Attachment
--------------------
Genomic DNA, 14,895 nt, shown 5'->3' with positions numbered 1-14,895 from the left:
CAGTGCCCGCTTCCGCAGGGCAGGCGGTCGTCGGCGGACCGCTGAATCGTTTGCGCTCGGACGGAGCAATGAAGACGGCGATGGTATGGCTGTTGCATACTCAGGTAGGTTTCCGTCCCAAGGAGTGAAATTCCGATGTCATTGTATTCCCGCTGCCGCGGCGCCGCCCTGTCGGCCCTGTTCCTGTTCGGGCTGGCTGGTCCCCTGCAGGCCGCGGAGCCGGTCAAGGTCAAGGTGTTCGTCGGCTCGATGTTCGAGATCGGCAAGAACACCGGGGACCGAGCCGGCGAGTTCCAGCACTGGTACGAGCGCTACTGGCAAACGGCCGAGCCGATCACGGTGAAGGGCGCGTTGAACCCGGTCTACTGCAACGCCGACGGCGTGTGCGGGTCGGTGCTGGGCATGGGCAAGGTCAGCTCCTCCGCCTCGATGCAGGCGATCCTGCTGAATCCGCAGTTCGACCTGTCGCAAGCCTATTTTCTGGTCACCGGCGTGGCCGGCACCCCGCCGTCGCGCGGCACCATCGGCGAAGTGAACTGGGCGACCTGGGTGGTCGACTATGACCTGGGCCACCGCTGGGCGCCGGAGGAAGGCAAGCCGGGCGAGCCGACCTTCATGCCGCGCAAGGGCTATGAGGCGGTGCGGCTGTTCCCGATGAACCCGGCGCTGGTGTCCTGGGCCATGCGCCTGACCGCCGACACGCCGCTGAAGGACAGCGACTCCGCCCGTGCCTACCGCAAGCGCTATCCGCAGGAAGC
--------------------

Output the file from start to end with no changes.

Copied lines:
Genomic DNA, 14,895 nt, shown 5'->3' with positions numbered 1-14,895 from the left:
CAGTGCCCGCTTCCGCAGGGCAGGCGGTCGTCGGCGGACCGCTGAATCGTTTGCGCTCGGACGGAGCAATGAAGACGGCGATGGTATGGCTGTTGCATACTCAGGTAGGTTTCCGTCCCAAGGAGTGAAATTCCGATGTCATTGTATTCCCGCTGCCGCGGCGCCGCCCTGTCGGCCCTGTTCCTGTTCGGGCTGGCTGGTCCCCTGCAGGCCGCGGAGCCGGTCAAGGTCAAGGTGTTCGTCGGCTCGATGTTCGAGATCGGCAAGAACACCGGGGACCGAGCCGGCGAGTTCCAGCACTGGTACGAGCGCTACTGGCAAACGGCCGAGCCGATCACGGTGAAGGGCGCGTTGAACCCGGTCTACTGCAACGCCGACGGCGTGTGCGGGTCGGTGCTGGGCATGGGCAAGGTCAGCTCCTCCGCCTCGATGCAGGCGATCCTGCTGAATCCGCAGTTCGACCTGTCGCAAGCCTATTTTCTGGTCACCGGCGTGGCCGGCACCCCGCCGTCGCGCGGCACCATCGGCGAAGTGAACTGGGCGACCTGGGTGGTCGACTATGACCTGGGCCACCGCTGGGCGCCGGAGGAAGGCAAGCCGGGCGAGCCGACCTTCATGCCGCGCAAGGGCTATGAGGCGGTGCGGCTGTTCCCGATGAACCCGGCGCTGGTGTCCTGGGCCATGCGCCTGACCGCCGACACGCCGCTGAAGGACAGCGACTCCGCCCGTGCCTACCGCAAGCGCTATCCGCAGGAAGC